1. Listen to music that makes you happy.
2. Listen to some binaural beats.
3. Bring some calming teas into your life.
4. Take a bath.
5. Breathe in some aromatherapy.
Essential oils have exploded in popularity lately, and before you write them off as something you see being sold all over your Facebook feed, know that there's actually some science behind it all. The International Journal of Drug Development and Research defines the benefits of inhaling essential oils thusly:
Essential oils that are inhaled into the lungs offer both psychological and physical benefits. Not only does the aroma of the natural essential oil stimulate the brain to trigger a reaction, but when inhaled into the lungs, the natural constituents (naturally occurring chemicals) can supply therapeutic benefit. Diffusing eucalyptus essential oil to help ease congestion is a prominent example.
Some great relaxing scents to start with include: lavender, ylang ylang, chamomile, rose, peppermint, sandalwood, lemon, orange, and other citrus fruits (because they can energize and relax you at the same time). And a warning: of course you should always know what you're actually inhaling at all times. Make sure you do your research and buy only the highest quality, pure, therapeutic grade essential oils that aren't cut with any chemicals or unknown ingredients.
Don't have essential oils? You can smell anything that you like, really. Here's a start: fresh cut grass, your favorite candle, the zest of a lemon, your freshest soap, the salty air at the beach, a bouquet of flowers — the list goes on and on!
6. Cook something simple for yourself.
7. Go for a swim.
8. Tap into your subconscious through self-hypnosis.
9. Stretch, stretch, stretch.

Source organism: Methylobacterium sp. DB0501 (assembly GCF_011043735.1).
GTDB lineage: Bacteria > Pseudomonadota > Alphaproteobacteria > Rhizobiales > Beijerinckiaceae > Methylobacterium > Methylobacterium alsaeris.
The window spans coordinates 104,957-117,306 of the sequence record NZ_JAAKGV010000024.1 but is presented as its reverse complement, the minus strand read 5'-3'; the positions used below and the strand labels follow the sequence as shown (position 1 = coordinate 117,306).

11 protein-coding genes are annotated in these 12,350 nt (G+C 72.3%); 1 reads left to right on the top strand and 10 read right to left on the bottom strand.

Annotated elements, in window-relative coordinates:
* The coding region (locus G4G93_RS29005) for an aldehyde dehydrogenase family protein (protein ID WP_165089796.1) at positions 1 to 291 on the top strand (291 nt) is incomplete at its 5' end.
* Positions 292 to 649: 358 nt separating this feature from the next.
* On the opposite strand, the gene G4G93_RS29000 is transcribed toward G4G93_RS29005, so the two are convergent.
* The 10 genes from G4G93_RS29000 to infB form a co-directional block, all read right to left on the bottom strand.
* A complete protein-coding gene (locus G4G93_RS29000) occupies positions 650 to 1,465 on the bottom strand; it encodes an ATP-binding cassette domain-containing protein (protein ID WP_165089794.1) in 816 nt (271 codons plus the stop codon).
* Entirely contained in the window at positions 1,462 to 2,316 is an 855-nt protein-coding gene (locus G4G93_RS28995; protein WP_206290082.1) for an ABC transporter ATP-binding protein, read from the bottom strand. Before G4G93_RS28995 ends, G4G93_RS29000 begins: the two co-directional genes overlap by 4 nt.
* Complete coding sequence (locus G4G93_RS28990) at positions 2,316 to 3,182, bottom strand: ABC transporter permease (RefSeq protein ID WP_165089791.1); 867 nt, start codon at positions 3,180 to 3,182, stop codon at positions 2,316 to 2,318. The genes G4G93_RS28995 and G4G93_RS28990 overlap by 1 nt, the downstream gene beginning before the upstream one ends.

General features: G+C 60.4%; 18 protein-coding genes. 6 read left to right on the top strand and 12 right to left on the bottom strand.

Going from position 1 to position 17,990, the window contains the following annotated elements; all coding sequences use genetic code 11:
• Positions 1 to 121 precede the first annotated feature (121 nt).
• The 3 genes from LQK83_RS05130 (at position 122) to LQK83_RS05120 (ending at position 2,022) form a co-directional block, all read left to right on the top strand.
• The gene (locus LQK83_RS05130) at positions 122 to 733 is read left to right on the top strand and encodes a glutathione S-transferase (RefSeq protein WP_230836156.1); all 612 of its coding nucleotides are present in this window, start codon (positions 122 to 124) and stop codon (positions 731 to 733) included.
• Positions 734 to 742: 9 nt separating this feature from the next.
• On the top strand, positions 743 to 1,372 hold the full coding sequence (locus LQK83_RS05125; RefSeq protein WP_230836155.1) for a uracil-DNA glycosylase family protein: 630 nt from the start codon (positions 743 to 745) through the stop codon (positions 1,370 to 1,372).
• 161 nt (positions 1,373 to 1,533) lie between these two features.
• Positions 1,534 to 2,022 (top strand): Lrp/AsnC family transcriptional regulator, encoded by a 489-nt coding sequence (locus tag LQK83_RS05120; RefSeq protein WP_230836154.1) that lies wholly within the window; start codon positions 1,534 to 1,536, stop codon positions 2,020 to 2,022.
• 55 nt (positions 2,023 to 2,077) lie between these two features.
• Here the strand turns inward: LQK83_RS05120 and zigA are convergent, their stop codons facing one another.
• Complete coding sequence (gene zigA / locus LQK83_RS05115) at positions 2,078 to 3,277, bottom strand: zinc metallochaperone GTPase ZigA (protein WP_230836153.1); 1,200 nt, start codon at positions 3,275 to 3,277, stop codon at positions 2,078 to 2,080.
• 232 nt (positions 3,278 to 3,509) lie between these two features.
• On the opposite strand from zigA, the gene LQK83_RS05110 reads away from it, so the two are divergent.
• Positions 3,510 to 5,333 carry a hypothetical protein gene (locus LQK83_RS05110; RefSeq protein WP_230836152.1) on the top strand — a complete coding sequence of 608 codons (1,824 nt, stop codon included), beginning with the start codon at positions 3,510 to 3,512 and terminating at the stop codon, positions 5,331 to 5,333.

We've been taught to stretch before any kind of intense physical activity since we were kiddos. But the benefits bear repeating. According to Harvard Medical School:
"Stretching keeps the muscles flexible, strong, and healthy, and we need that flexibility to maintain a range of motion in the joints. Without it, the muscles shorten and become tight. Then, when you call on the muscles for activity, they are weak and unable to extend all the way. That puts you at risk for joint pain, strains, and muscle damage."
It makes sense when you think about it — and so does the science surrounding why, it seems, your body "absorbs" or "holds onto" the stress inside your head. The American Psychological Association has the following to say on this relationship:
"When the body is stressed, muscles tense up. Muscle tension is almost a reflex reaction to stress — the body's way of guarding against injury and pain. Chronic stress causes the muscles in the body to be in a more or less constant state of guardedness. When muscles are taut and tense for long periods of time, this may trigger other reactions of the body and even promote stress-related disorders. For example, both tension-type headache and migraine headache are associated with chronic muscle tension in the area of the shoulders, neck and head."
Help to stop the endless stressed-mind-stressed-body cycle and lean into stretching as much as you can. Use your own body to do it, or invest in a yoga mat, stress balls, or a foam roller to level up your practice.